`int num = 5;switch (num) {Â  Â  case 1:Â  Â  case 3:Â  Â  case 5:Â  Â  case 7:Â  Â  case 9:Â  Â  Â  Â  cout << "Odd number";Â  Â  Â  Â  break;Â  Â  case 2:Â  Â  case 4:Â  Â  case 6:Â  Â  case 8:Â  Â  case 10:Â  Â  Â  Â  cout << "Even number";Â  Â  Â  Â  break;Â  Â  default:Â  Â  Â  Â  cout << "Not in range";}`

Output:

`Odd number`

Explanation: In this example, the switch case evaluates the value of the num variable. Since the value is 5, the case 5 block is executed and the "Odd number" output is printed.

1. Faster Execution: Switch cases create a jump table during compilation, resulting in faster execution compared to nested if-else statements.

2. Readability: Switch cases are more readable than if-else statements, especially for large sets of values.

3. Ease of Editing: Switch cases are easier to edit and maintain compared to nested if-else statements.

4. Multi-way Branching: Switch cases provide multi-way branching, allowing for more efficient handling of multiple conditions.

5. Single Expression: Switch cases use a single expression for multiple choices, simplifying code structure.

## Difference Between If Else and Switch Statement

Here is a detailed difference between if'' and switch statement in tabular form to understand the if-else to switch case in c statements properly.

Parameter

If-else

Switch

Definition

Executes if or else block depending on the condition in the if statement

Executes code block corresponding to the matched case

Evaluation

Used for integer, character, pointer, floating or Boolean type

Used for character expressions and integers

Testing

Tests both logical expressions and equality

Tests only equality

Expression

Multiple statements for multiple decisions

Single statements for multiple decisions

Default Execution

Executes else block if the condition inside the if-statement is false

Executes default statement if the condition inside the statements does not match any cases

Sequence of Execution

Executes either the if statement block or the else statement block

Executes case blocks until a break statement is run inti or the end of the switch statement is reached

Speed

Slower for multiple choices

Faster for multiple choices due to jump table

Editing

Difficult to edit nested if-else statements

Easier to edit switch cases

Values

Based on constraint

Based on user

## The Main Difference Between If-Else and Switch

• The difference between if-else and switch is expression within the if statement determines whether the statements inside the if block or under the else block are executed. The expression within a switch statement determines which case to execute.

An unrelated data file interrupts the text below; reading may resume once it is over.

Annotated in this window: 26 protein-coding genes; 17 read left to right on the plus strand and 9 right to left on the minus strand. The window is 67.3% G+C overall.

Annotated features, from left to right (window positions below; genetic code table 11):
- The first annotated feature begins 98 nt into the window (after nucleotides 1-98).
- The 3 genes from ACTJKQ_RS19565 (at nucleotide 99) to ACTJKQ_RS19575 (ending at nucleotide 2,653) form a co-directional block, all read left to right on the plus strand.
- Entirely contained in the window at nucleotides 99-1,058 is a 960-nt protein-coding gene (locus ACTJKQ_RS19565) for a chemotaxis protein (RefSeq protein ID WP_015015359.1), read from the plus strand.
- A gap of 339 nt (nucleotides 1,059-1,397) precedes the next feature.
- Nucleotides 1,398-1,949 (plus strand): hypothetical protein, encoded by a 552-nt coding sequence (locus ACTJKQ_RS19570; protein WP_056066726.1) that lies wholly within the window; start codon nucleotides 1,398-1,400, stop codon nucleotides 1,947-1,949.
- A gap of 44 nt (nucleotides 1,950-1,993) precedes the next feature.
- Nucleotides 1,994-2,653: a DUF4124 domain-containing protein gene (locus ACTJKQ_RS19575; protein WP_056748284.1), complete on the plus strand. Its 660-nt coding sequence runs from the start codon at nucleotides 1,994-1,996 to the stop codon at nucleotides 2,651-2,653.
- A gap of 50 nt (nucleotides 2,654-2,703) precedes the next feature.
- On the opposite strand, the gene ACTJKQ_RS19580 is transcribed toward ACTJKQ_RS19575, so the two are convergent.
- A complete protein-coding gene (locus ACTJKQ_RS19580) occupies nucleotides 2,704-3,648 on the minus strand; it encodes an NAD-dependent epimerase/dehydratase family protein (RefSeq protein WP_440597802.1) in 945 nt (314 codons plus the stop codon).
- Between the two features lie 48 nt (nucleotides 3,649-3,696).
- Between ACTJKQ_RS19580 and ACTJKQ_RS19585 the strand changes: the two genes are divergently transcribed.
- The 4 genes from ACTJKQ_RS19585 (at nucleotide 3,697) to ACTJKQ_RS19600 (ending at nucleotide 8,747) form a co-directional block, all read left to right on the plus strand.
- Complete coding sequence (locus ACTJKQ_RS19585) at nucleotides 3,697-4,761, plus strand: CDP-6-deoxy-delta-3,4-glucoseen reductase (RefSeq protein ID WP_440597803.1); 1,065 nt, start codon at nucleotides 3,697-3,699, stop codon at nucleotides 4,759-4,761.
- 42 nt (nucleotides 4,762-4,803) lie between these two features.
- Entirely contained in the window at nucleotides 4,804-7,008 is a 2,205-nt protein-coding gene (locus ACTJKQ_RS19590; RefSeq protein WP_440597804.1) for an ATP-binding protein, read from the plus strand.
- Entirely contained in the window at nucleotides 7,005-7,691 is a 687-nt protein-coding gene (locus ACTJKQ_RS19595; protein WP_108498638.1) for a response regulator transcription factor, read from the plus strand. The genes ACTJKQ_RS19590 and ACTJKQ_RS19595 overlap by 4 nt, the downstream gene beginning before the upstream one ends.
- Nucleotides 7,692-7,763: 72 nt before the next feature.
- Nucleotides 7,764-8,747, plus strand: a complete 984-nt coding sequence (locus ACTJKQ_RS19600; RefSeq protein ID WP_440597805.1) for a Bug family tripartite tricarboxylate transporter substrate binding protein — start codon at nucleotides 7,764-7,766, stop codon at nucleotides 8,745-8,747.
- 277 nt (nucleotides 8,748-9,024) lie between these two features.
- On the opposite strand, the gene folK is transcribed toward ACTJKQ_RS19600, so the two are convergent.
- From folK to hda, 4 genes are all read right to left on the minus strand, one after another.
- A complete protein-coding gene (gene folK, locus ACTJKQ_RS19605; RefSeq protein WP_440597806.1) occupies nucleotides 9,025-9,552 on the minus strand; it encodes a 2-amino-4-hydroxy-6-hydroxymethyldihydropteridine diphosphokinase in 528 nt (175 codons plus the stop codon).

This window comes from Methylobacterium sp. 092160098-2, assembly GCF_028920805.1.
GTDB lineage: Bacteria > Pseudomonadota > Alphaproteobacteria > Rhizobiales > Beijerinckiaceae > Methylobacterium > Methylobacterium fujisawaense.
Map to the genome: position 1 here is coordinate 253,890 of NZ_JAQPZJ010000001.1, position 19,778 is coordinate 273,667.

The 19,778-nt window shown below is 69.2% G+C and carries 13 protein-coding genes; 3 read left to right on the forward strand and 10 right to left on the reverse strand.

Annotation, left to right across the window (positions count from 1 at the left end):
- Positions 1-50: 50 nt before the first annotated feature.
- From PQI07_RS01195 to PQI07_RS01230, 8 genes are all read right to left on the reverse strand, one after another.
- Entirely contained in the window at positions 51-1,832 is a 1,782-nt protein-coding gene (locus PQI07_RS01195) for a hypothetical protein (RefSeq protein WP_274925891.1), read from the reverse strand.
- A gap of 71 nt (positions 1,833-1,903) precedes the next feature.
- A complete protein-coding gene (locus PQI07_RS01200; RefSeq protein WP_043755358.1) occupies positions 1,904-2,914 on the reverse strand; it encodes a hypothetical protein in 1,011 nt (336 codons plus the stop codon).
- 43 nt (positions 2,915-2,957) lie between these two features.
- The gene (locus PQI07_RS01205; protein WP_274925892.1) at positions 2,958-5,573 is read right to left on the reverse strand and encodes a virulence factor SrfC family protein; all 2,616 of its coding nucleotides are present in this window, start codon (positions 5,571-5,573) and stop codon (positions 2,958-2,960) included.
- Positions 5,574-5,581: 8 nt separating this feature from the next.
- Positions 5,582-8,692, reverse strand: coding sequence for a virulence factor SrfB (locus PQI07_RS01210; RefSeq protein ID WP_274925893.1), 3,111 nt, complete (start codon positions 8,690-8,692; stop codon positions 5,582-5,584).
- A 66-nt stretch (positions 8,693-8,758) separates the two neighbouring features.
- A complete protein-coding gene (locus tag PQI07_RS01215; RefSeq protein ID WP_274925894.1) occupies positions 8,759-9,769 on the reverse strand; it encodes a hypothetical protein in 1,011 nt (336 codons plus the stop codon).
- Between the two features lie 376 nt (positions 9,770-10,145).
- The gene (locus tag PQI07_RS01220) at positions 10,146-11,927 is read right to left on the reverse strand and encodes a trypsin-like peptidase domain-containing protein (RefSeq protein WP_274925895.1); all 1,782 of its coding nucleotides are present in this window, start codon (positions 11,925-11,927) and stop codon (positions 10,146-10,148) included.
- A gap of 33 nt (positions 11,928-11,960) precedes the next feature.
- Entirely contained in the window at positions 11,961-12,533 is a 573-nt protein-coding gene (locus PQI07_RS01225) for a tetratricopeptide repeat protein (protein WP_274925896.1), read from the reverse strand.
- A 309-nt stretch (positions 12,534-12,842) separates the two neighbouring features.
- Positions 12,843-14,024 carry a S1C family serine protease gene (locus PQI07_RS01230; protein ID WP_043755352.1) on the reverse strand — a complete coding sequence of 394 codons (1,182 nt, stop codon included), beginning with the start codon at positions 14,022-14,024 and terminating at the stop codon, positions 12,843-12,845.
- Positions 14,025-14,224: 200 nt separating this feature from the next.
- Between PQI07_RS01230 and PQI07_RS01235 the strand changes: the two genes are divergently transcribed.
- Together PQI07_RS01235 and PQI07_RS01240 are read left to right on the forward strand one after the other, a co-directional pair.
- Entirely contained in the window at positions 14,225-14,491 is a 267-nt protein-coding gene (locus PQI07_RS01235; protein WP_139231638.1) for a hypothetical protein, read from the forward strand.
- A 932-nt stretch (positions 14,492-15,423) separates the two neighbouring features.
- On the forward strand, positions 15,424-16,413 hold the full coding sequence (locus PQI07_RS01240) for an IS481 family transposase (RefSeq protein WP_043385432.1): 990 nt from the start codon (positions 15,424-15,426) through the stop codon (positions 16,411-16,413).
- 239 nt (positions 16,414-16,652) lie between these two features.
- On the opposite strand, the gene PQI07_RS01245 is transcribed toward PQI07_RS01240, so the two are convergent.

• You can have many if statements for different assertions. In the switch, there is just one expression for multiple options.
• The if-else statement verifies equality as well as logical expression. Switch case tests for equality.
• The difference between if-else and switch is if statement evaluates integers, characters, pointers, floating-point numbers, and booleans. A switch statement evaluates just character or numeric data types.
• The difference between if-else and switch in c is execution sequence is as follows: either a statement from the if block or a statement from the else block will be executed. The expression in the switch statement determines which case to run, and if you do not use a break statement after each case, it will execute until the conclusion of the switch statement.
• If the expression used inside the if block is found to be false, the statement inside the else block runs. If the expression within the switch statement is false, the default statements are directed.

## Similarities Between If-Else And Switch Case Statement

Despite the difference between if-else and switch, if-else to switch case in c statements share some similarities:

1. Both are used to control the flow of program execution.

2. Both evaluate conditions to decide which block of code to execute.

3. While their syntax and representation differ, they can be used for the same purpose.

## Conclusion

If-else and switch case statements are essential programming controlling statements for making decisions based on specific conditions. Understanding the difference between if-else and switch, advantages, and similarities will help you choose the right statement for your use case and make the code more efficient and readable.

## FAQs

1. When should I use if-else statements instead of switch case statements?

Use if-else statements when you evaluate a condition based on various data types and expressions or when to test both equality and logical expressions.

2. When should I use switch case statements instead of if-else statements?

Use switch case statements when you evaluate a single expression for multiple choices when working with character and integer data types and when you test only equality expressions.

3. Can I use if-else statements and switch case statements interchangeably?

Both if-else and switch case statements can be used for the same purpose but have unique advantages and should be chosen based on the specific use case and your code requirements.

4. Is it possible to use if-else statements within a switch case statement or vice versa?

Yes, you can use if-else statements within a switch case statement or switch case statements within an if-else statement, based on your program's requirements.